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On Genuine

Today I’m reviewing a new book, ‘Genuine: Becoming A Real Teenager’ by C.B. Martin*

This wonderful book for teenagers is based on the 1965 ‘Be a Real Teen’  by Warren W. Wiersbe, but has been extended and reworked to be read by a 21st century teen. The book is a series of character-studies of various teenagers who appear in the Bible, (Joseph, David, Daniel, Mary, Timothy, and Jesus) and unpacks the way they lived and the example that they set.

As as Christian youth, and then a Christian youth worker, I experienced a number of different ‘teen books’, and most of them were not great. They tended to consist of legalism, disguised in embarrassing ‘youf-speak’ (this is what happens when youth workers attempt to get ‘down with the kids’ by using language which they consider to be oh so à la mode, but which usually ends up being tragically out-of-date).

Thankfully, this is not what happens in ‘Genuine’ – no legalism, and some entirely sensible, engaging, and infinitely readable prose.

The target audience is probably those around the 16-18 mark, but you could certainly give it to those a wee bit younger, or those a wee bit older (perfectly good for some of those students I hang around with sometimes, for instance). It’s also short (81 pages), and very easy to read, so great for those who aren’t big readers, or those short on time, or attention span.

As each character-study is presented we’re given a summary of their story and the particular challenges they faced; an explanation of the way that we might face similar challenges in our own lives, and then a brief list of principles to consider as we attempt to be transformed by the Holy Spirit, rather than being conformed to the world. Each chapter ends with a section entitled, ‘Make it Real’, with questions to answer, ideas to consider, and things to pray about – the point of this book is not just to tell nice stories, but to encourage change.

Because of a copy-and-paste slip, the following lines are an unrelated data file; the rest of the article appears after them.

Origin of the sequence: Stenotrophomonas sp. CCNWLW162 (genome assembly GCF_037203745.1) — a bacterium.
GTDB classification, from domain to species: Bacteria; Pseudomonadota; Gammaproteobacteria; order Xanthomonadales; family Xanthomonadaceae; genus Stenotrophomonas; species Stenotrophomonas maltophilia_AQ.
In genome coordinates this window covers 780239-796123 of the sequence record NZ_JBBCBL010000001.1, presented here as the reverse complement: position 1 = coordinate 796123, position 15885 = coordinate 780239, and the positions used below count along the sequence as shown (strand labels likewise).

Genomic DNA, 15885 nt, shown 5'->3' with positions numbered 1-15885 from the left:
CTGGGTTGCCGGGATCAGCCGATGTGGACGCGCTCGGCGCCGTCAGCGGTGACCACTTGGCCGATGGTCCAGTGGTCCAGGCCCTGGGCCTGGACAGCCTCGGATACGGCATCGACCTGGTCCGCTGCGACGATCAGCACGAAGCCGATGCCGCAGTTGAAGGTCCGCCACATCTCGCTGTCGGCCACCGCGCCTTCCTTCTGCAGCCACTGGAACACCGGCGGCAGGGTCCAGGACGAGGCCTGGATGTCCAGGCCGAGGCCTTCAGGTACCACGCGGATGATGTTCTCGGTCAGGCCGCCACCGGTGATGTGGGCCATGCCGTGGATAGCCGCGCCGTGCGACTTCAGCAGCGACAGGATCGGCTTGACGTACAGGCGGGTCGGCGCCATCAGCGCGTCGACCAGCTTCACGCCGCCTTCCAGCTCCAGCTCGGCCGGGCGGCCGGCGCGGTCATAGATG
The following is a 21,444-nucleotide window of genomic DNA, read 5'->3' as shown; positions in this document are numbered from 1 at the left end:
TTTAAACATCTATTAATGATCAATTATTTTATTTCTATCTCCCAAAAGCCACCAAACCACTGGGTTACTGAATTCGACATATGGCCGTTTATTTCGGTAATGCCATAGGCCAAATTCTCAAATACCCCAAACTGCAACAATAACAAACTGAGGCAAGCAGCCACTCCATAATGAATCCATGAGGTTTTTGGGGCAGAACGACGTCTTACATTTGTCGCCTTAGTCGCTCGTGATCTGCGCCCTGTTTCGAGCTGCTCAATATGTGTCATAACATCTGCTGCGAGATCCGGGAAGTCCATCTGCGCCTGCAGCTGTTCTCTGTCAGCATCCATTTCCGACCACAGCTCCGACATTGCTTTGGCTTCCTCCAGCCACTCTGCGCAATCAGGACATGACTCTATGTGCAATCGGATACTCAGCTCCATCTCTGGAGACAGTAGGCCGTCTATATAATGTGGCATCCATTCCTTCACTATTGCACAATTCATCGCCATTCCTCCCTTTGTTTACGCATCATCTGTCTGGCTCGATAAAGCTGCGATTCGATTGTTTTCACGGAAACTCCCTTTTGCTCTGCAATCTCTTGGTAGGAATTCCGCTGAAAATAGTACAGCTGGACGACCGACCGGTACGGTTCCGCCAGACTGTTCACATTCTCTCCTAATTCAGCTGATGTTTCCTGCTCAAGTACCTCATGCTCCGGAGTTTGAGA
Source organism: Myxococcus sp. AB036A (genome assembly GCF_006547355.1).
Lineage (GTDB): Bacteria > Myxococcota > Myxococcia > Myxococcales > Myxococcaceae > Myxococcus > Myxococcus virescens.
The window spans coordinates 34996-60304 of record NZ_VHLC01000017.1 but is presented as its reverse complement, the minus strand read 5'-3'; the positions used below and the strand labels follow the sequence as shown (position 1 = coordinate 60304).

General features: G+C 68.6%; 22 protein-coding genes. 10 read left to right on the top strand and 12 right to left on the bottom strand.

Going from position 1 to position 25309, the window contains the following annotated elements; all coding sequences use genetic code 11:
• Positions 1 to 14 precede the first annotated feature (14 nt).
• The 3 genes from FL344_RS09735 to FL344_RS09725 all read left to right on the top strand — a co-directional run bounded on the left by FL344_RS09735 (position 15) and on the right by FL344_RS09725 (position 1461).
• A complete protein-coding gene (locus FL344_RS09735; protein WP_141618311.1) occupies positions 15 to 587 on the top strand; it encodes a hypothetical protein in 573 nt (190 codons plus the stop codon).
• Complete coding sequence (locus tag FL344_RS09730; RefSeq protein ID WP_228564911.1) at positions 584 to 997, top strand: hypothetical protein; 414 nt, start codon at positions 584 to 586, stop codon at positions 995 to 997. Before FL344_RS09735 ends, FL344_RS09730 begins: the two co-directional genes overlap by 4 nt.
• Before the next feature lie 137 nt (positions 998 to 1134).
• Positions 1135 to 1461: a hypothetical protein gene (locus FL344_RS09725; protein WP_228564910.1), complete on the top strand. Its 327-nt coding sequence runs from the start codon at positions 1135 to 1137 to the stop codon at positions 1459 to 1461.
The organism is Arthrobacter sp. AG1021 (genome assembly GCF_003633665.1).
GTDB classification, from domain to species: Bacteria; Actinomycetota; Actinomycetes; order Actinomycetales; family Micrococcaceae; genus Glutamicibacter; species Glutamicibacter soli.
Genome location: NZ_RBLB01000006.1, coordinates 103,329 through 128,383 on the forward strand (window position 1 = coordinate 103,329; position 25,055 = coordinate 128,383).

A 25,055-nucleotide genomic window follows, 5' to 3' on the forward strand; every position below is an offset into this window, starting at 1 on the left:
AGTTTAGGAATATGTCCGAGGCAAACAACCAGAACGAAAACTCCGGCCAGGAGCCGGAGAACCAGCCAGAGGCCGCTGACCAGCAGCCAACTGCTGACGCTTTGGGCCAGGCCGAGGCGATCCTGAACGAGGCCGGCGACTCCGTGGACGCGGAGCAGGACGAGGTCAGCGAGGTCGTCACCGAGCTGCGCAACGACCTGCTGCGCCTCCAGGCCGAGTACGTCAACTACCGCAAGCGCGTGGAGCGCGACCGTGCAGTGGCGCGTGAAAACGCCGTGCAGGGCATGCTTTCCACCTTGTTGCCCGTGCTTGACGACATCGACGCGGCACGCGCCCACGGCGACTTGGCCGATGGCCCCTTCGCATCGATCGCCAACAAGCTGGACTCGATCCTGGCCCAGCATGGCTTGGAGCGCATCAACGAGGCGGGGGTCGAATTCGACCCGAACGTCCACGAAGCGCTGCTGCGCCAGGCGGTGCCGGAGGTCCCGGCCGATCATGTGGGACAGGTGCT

Ultimately though, my favourite thing about Genuine is this: although we are given a number of examples in the case-studies, the book is not telling us to ‘Be like David’ or ‘Be like Mary’.

“They were real people with real struggles, but because God was at work in their lives they have lots to teach us. Most of all, because God was at work in them, they point us to Jesus.”

I loved the character studies because that pointing to Jesus really, clearly comes across, and that is always a good thing.

So, basically, I loved it, and I’d definitely recommend that you buy it – for a teenager that you know, or a student you know, or you, you know? It’s published by 10Publishing, and so available from their shop, or you can visit here, and ask nicely, and they might be able to get it for you too.

*As a matter of disclosure I should tell you that I happen to know C.B. Martin, consider her to one of my very lovely friends, and in fact, I received a free copy of the book reviewed. However, I hope that you, dear reader, know me to be a rather trustworthy person, and so will believe the good review anyway!

In summary: reviewing stuff.

This entry was published on August 16, 2012 at 9:10 pm. It’s filed under Reviews and tagged . Bookmark the permalink. Follow any comments here with the RSS feed for this post.

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